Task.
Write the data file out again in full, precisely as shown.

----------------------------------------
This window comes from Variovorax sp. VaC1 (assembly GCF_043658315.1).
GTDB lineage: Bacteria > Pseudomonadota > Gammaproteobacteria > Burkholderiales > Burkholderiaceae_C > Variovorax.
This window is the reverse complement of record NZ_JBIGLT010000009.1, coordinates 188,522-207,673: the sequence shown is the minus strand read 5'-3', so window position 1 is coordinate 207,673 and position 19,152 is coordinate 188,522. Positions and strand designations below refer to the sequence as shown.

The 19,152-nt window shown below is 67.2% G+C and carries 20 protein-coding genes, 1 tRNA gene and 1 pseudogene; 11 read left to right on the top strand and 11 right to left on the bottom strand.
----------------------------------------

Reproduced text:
This window comes from Variovorax sp. VaC1 (assembly GCF_043658315.1).
GTDB lineage: Bacteria > Pseudomonadota > Gammaproteobacteria > Burkholderiales > Burkholderiaceae_C > Variovorax.
This window is the reverse complement of record NZ_JBIGLT010000009.1, coordinates 188,522-207,673: the sequence shown is the minus strand read 5'-3', so window position 1 is coordinate 207,673 and position 19,152 is coordinate 188,522. Positions and strand designations below refer to the sequence as shown.

The 19,152-nt window shown below is 67.2% G+C and carries 20 protein-coding genes, 1 tRNA gene and 1 pseudogene; 11 read left to right on the top strand and 11 right to left on the bottom strand.